Off-campus UMass Amherst users: To download campus access dissertations, please use the following link to log into our proxy server with your UMass Amherst user name and password.

Non-UMass Amherst users: Please talk to your librarian about requesting this dissertation through interlibrary loan.

Dissertations that have an embargo placed on them will not be available to anyone until the embargo expires.

Author ORCID Identifier


Campus-Only Access for Five (5) Years

Document Type


Degree Name

Doctor of Philosophy (PhD)

Degree Program


Year Degree Awarded


Month Degree Awarded


First Advisor

Sankaran Thayumanavan

Subject Categories

Chemistry | Materials Chemistry | Organic Chemistry | Polymer Chemistry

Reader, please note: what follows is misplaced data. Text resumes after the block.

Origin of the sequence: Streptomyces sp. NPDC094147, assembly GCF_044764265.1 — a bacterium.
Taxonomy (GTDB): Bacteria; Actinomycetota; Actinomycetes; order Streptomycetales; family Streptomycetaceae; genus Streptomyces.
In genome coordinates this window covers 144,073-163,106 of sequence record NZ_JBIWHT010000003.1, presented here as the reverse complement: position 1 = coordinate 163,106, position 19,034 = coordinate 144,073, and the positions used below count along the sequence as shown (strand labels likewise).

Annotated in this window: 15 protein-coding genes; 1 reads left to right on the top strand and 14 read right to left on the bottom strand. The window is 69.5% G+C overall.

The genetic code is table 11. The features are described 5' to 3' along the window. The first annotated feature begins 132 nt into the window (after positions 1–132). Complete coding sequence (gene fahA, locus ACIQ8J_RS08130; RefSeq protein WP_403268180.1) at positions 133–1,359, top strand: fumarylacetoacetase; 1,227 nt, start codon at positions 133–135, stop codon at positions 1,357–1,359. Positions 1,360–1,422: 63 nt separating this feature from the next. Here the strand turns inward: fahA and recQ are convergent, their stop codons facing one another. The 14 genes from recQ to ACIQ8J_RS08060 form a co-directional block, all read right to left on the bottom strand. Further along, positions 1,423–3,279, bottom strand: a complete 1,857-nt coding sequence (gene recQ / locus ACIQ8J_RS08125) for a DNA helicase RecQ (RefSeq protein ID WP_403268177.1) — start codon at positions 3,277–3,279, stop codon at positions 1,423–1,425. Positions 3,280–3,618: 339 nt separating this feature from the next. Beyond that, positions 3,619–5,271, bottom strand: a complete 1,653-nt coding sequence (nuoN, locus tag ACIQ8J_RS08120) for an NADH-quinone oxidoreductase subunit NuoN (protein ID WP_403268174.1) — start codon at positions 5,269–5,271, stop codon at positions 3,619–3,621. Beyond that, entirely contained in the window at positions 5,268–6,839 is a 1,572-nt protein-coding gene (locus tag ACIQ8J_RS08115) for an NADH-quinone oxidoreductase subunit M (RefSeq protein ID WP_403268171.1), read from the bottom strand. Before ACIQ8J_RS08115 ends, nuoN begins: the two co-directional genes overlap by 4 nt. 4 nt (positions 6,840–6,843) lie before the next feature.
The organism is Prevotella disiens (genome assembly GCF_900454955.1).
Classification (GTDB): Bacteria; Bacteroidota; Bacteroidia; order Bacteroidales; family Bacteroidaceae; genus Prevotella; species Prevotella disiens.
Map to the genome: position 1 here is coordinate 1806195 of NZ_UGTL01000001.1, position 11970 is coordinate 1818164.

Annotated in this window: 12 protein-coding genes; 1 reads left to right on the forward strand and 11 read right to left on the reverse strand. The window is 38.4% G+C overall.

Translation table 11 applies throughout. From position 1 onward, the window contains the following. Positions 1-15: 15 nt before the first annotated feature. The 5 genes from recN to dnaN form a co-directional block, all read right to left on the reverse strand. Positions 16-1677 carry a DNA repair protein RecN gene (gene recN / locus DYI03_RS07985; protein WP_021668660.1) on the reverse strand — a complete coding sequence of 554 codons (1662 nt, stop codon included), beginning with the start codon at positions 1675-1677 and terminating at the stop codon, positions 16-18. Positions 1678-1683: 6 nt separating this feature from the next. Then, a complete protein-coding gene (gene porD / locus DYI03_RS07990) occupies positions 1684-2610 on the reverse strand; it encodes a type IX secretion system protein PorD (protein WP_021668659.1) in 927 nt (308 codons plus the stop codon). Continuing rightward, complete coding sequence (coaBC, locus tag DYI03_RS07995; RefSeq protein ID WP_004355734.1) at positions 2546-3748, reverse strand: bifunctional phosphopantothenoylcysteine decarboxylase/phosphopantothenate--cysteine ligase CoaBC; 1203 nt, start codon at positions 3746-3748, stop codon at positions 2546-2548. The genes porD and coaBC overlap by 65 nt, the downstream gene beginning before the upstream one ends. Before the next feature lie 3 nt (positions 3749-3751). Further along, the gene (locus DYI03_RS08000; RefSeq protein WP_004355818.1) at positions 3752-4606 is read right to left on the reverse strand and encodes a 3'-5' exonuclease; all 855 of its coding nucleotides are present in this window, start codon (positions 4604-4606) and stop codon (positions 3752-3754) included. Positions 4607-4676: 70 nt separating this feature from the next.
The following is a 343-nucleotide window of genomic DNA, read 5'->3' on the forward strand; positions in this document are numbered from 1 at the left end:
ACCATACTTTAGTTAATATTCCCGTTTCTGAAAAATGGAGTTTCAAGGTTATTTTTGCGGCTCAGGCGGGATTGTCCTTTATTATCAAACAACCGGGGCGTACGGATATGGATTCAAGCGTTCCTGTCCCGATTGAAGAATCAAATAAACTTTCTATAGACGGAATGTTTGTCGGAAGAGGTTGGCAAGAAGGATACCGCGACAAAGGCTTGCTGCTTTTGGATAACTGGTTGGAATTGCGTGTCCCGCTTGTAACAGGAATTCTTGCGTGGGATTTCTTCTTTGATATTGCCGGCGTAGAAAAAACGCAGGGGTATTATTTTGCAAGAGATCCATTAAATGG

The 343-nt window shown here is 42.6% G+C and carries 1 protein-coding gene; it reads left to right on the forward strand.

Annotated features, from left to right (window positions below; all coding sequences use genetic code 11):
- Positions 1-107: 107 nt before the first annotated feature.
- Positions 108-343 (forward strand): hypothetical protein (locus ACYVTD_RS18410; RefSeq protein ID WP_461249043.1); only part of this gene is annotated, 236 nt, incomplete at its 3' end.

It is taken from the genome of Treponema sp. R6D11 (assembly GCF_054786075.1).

Stimuli-responsive functional polymers and supramolecular assemblies are widely used in materials science and bio-applications, such as self-healing materials, drug delivery, tissue engineering, and controlled catalysis. Covalent and noncovalent bond interactions play essential roles on the stimuli-responsiveness. Fundamental studies on the molecular bases and principles behind these interactions are crucial for manipulating corresponding responsiveness and designing materials with optimal properties. In this dissertation, new chemical tools are introduced to investigate both the covalent and noncovalent alterations, and their impacts on supramolecular assemblies and functional polymers. In the first half of this dissertation, the monomer and excimer fluorescence of 7-diethylaminocoumarin has been utilized to investigate the dynamics of amphiphiles in temperature-responsive assemblies and protein concentration dependent supramolecular dissociations. Noncovalent alterations from temperature changes and protein binding were reflected in the variations of monomer and excimer fluorescence signals. Structure-property correlations uncovered the mechanisms and principles to manipulate corresponding responses. In the second half of this dissertation, new chemistries based on covalent bond alterations have been developed to design functional polymers and assemblies. The “HAM” reaction developed in the dissertation is the first multicomponent reaction exhibiting thermally activated dynamic covalent chemistry behaviors. The chemical joint generated could either be dynamic or degradable in response to different chemical environments. The binding of spiropyran and phenylboronic acid has been explored to trigger the ring-opening isomerization of spiropryan, which potentially generates delocalized lipophilic cations and exhibits ROS responsive dissociation. This chemical transformation has been attempted for the potential application in mitochondria targeting.